Civil War's dirty secret about slavery





This week marks the 150th anniversary of the outbreak of the U.S. Civil War, a war that redefined national and regional identities and became an enduring tale of noble resistance in the South and, for the rest of the country, a mighty moral struggle to erase the stain of slavery.

On April 12, 1861, Confederate forces opened fire on the beleaguered Union garrison at Fort Sumter, South Carolina. By April 14, the fort had fallen and the war had begun in earnest.

To see this, start by considering the response of New York City to secession. On January 7, 1861, after the secession of South Carolina but before any other state joined in rebellion, Mayor Fernando Wood delivered his annual message to the New York City Council. Would the mayor of the largest and wealthiest northern city denounce the southern cause? Rally his fellow citizens around the Union and its president-elect, Abraham Lincoln? Perhaps lament the necessity of a bloody moral struggle to abolish slavery?

Wood did none of these things. Instead, he announced that New York offered "friendly relations and a common sympathy" with the "aggrieved brethren of the slave states." He then offered the bold proposal that New York City secede, as well, forming an independent city-state. This move, he argued, "would have the whole and united support of the southern states" and would allow the city to avoid breaking off its existing relationships with the slave states.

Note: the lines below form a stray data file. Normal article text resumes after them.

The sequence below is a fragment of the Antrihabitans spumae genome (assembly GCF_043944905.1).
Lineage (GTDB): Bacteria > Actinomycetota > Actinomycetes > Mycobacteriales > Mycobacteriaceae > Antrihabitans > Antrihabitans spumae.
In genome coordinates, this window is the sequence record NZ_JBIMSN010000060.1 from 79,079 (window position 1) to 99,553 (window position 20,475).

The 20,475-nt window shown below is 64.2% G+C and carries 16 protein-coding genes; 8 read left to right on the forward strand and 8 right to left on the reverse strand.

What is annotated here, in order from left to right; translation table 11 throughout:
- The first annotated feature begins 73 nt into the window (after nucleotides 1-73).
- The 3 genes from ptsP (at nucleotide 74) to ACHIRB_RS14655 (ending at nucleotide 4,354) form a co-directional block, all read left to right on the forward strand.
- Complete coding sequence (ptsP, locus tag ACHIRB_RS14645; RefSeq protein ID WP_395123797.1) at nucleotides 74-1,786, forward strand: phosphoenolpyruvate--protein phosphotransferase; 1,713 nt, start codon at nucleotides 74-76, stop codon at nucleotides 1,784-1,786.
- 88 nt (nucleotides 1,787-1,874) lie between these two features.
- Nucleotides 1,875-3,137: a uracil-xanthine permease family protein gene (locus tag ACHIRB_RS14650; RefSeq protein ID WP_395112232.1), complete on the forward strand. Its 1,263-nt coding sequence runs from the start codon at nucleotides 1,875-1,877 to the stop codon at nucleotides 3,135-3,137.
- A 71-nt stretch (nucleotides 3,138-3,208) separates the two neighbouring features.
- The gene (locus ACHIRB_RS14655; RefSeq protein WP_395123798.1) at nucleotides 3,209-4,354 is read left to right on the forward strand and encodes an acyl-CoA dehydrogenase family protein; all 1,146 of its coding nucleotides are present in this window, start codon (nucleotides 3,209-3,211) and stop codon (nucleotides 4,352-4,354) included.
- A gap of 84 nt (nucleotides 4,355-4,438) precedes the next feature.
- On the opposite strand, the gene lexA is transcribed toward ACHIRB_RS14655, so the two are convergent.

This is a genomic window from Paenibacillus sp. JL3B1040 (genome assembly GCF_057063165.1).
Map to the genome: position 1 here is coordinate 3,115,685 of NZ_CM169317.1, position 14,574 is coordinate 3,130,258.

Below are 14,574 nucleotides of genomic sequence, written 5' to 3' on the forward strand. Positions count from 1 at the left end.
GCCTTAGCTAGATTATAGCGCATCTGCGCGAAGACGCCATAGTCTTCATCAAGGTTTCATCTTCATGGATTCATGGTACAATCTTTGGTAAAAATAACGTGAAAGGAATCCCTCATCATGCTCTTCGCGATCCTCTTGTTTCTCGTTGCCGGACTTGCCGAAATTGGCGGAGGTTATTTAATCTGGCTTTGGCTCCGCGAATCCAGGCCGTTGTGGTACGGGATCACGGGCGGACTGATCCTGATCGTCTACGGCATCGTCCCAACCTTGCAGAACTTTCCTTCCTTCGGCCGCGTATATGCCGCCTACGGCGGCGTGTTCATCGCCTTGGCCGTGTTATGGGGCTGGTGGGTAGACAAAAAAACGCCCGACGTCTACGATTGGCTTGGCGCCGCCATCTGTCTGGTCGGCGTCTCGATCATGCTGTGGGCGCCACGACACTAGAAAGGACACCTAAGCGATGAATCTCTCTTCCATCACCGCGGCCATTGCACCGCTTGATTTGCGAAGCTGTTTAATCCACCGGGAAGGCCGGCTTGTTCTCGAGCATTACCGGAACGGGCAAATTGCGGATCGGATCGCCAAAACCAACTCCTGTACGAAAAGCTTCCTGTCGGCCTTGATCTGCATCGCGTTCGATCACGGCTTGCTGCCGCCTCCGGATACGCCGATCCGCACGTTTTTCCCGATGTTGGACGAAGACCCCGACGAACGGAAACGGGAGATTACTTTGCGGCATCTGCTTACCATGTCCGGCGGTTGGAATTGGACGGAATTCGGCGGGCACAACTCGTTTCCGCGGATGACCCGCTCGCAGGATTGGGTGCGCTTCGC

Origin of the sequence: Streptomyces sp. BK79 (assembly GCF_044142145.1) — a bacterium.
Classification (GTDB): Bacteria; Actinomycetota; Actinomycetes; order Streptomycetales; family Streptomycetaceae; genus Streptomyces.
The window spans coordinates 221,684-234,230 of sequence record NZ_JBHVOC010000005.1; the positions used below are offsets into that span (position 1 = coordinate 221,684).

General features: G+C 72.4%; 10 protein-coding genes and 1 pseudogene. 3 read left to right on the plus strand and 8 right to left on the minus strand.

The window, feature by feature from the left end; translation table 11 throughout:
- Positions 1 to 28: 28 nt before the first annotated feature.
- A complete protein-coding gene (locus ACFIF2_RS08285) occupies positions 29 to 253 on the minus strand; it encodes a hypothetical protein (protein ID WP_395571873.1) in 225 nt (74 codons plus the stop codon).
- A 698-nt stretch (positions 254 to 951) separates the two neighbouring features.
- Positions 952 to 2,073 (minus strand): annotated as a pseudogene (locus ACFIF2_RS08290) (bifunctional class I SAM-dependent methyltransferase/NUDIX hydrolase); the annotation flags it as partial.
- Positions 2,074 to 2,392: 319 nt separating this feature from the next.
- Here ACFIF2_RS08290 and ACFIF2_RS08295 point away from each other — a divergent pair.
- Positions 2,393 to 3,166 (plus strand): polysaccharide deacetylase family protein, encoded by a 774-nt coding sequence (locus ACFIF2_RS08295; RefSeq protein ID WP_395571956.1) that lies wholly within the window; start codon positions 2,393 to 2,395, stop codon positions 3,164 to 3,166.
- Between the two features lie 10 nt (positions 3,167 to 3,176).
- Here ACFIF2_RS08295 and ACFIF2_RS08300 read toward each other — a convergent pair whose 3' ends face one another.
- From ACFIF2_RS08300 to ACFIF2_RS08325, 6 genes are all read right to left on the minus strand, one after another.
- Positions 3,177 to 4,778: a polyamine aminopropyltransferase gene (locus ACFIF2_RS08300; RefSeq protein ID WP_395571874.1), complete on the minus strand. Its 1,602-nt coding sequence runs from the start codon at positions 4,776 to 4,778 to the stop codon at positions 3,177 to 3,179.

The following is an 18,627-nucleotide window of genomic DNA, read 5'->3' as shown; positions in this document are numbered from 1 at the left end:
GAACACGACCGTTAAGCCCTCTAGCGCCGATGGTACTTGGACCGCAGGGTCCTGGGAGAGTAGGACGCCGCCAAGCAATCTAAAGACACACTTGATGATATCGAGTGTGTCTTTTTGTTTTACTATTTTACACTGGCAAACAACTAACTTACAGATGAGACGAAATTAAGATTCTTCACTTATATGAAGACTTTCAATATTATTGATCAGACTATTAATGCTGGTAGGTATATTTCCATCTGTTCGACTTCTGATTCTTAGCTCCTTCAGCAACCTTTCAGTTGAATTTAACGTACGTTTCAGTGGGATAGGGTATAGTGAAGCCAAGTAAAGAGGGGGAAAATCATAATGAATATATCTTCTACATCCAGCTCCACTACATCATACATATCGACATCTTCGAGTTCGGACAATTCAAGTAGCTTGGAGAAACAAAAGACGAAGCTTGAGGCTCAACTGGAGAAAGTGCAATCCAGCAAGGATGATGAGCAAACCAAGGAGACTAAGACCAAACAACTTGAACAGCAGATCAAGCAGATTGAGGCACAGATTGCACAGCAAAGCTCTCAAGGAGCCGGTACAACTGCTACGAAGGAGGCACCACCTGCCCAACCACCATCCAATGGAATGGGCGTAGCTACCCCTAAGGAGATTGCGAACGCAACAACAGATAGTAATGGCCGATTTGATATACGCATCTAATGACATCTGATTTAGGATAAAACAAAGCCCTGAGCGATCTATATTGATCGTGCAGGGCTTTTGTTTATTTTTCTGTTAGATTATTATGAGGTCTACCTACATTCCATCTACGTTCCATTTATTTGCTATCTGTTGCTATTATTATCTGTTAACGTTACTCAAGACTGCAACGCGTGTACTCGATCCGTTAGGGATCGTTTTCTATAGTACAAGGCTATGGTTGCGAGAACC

Of course, New York did not secede from the Union. But why did this northern mayor, along with many of his fellow citizens, so dramatically embrace the southern cause?

The first answer is cotton. Cotton -- southern, slave-picked cotton -- was the mainstay of New York City's antebellum economy, and indeed, of the North's. In 1860, the South produced 2.3 billion pounds of cotton, accounting for two-thirds of world production and more than half the value of all U.S. exports. Most of this wealth, however, flowed north and west, as these regions provided the financing, insurance, marketing, transportation, foodstuffs and manufactured goods for southern slave plantations. Even the growing industrialization of the North took the form of cotton textile mills, which were dependent on southern cotton production.

The critical linkage of northern industrialization and southern slavery, while generally ignored or downplayed in the past, has been drawing increasing attention from historians, as brought out at a conference on slavery and the U.S. economy this past week, organized by Seth Rockman of Brown University and Sven Beckert of Harvard University....




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